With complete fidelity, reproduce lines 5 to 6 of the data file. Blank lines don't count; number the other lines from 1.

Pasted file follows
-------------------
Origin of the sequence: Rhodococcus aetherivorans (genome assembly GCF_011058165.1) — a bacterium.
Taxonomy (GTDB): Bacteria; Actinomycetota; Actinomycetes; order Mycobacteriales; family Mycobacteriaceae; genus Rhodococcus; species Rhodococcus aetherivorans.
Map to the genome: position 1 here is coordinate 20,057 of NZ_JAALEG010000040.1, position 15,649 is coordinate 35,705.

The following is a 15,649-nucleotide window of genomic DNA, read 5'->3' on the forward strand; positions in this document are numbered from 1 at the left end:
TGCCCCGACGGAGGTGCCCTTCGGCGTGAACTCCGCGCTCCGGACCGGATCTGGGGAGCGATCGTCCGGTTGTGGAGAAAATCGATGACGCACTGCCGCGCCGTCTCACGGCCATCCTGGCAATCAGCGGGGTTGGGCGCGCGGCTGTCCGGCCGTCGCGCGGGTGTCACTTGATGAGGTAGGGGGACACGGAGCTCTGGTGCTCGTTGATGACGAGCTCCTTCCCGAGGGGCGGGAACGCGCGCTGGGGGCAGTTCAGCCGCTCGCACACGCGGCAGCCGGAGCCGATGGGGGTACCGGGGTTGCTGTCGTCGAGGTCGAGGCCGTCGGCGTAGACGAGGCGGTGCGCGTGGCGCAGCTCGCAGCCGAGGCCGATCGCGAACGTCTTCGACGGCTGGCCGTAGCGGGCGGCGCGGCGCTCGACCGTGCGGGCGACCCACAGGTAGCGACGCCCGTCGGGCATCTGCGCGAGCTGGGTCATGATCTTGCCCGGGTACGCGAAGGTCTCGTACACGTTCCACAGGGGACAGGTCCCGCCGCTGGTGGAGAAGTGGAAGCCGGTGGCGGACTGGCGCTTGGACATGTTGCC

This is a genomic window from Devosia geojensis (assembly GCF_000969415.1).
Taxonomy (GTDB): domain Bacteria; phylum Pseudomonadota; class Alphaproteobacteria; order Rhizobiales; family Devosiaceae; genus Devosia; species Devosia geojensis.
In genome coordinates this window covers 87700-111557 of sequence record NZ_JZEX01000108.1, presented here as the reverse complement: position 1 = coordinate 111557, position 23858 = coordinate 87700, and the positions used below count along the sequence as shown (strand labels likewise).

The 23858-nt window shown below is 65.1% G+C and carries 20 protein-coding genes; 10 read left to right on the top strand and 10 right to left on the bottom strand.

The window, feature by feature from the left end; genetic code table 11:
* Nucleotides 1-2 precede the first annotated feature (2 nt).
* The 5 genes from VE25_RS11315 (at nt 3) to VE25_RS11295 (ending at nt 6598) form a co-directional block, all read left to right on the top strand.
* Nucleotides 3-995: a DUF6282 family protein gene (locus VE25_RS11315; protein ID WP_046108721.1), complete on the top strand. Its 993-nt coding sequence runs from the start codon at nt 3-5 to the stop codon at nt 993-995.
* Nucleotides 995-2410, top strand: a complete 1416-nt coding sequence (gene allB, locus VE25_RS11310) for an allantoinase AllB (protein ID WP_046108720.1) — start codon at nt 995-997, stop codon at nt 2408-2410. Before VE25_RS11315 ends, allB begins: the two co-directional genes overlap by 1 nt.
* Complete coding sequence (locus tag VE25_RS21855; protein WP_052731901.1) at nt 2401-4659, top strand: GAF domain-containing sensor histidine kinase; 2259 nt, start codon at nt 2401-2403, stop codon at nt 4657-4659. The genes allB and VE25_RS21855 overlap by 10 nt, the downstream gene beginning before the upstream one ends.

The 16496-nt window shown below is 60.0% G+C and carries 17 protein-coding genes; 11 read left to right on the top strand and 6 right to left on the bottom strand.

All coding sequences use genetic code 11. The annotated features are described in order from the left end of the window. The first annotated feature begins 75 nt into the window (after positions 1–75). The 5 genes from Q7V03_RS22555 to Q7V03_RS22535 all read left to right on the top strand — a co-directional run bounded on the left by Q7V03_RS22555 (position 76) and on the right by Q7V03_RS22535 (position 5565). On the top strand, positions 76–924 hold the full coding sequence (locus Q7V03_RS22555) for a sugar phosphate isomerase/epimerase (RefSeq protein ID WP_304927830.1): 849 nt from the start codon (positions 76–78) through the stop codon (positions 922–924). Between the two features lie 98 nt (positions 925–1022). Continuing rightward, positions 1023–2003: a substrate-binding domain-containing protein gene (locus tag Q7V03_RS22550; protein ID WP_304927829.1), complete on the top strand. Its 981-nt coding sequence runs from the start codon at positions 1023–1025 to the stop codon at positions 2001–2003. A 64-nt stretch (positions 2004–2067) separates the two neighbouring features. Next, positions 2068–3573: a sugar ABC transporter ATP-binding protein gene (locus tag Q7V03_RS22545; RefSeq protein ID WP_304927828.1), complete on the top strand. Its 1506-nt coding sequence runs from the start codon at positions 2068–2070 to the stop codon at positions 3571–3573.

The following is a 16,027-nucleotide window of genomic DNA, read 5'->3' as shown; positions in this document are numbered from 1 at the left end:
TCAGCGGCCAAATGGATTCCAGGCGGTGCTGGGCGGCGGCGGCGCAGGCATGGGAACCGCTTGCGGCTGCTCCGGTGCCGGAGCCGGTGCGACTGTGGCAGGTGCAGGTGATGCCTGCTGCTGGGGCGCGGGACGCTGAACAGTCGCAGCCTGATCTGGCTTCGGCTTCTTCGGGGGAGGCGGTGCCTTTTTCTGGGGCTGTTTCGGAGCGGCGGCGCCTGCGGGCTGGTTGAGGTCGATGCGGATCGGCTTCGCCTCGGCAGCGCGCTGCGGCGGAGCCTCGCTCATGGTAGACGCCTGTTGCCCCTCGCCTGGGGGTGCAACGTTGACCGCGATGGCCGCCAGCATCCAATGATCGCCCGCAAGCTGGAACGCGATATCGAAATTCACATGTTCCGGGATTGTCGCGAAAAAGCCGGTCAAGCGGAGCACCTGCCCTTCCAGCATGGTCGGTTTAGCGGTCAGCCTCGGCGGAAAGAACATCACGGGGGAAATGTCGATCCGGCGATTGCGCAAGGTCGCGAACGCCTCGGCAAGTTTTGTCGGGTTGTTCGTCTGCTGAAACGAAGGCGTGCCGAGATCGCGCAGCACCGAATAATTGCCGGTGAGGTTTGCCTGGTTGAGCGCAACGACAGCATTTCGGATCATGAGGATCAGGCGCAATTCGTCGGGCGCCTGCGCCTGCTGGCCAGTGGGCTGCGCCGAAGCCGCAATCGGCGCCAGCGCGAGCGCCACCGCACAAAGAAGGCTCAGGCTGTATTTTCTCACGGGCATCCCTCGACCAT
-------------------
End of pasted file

TGCCCCGACGGAGGTGCCCTTCGGCGTGAACTCCGCGCTCCGGACCGGATCTGGGGAGCGATCGTCCGGTTGTGGAGAAAATCGATGACGCACTGCCGCGCCGTCTCACGGCCATCCTGGCAATCAGCGGGGTTGGGCGCGCGGCTGTCCGGCCGTCGCGCGGGTGTCACTTGATGAGGTAGGGGGACACGGAGCTCTGGTGCTCGTTGATGACGAGCTCCTTCCCGAGGGGCGGGAACGCGCGCTGGGGGCAGTTCAGCCGCTCGCACACGCGGCAGCCGGAGCCGATGGGGGTACCGGGGTTGCTGTCGTCGAGGTCGAGGCCGTCGGCGTAGACGAGGCGGTGCGCGTGGCGCAGCTCGCAGCCGAGGCCGATCGCGAACGTCTTCGACGGCTGGCCGTAGCGGGCGGCGCGGCGCTCGACCGTGCGGGCGACCCACAGGTAGCGACGCCCGTCGGGCATCTGCGCGAGCTGGGTCATGATCTTGCCCGGGTACGCGAAGGTCTCGTACACGTTCCACAGGGGACAGGTCCCGCCGCTGGTGGAGAAGTGGAAGCCGGTGGCGGACTGGCGCTTGGACATGTTGCC

This is a genomic window from Devosia geojensis (assembly GCF_000969415.1).